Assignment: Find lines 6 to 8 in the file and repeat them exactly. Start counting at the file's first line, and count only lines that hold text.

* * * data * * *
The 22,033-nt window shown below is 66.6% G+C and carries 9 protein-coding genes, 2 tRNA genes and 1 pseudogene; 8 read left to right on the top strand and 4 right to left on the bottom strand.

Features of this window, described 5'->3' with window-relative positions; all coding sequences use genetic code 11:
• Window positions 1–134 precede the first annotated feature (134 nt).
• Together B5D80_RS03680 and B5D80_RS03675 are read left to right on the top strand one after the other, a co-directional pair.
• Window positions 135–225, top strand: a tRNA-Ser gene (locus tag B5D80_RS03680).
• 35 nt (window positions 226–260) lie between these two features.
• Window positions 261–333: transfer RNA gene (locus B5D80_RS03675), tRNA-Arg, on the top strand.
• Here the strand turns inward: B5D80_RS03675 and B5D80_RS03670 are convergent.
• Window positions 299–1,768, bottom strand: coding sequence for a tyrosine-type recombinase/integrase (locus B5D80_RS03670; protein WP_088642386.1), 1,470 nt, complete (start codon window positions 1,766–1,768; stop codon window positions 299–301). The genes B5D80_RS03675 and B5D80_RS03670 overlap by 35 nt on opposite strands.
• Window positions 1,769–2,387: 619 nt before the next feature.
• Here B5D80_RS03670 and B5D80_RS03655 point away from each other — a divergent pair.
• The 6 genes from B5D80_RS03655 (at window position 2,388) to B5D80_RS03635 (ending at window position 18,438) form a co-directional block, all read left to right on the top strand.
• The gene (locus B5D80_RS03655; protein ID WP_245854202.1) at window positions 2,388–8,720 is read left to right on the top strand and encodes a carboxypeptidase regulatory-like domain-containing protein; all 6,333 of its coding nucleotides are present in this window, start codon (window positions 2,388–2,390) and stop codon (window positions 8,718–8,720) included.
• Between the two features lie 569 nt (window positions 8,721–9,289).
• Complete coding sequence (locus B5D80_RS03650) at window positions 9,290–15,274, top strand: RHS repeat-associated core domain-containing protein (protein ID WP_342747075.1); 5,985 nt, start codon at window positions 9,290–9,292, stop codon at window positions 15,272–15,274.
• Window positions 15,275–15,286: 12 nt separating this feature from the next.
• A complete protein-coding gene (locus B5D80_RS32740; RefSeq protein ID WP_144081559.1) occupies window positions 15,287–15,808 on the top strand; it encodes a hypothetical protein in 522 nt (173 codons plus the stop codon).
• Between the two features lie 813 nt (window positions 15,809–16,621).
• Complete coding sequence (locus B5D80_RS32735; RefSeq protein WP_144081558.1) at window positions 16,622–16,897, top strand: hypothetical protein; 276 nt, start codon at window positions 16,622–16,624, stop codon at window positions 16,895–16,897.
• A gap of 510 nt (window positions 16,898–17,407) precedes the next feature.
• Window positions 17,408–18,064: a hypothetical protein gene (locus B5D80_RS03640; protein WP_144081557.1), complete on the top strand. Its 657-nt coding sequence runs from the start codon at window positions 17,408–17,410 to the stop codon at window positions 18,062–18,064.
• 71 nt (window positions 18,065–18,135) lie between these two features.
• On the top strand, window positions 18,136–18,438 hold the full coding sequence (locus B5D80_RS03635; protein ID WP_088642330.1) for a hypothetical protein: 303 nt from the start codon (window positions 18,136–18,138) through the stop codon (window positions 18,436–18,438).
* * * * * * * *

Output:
• 35 nt (window positions 226–260) lie between these two features.
• Window positions 261–333: transfer RNA gene (locus B5D80_RS03675), tRNA-Arg, on the top strand.
• Here the strand turns inward: B5D80_RS03675 and B5D80_RS03670 are convergent.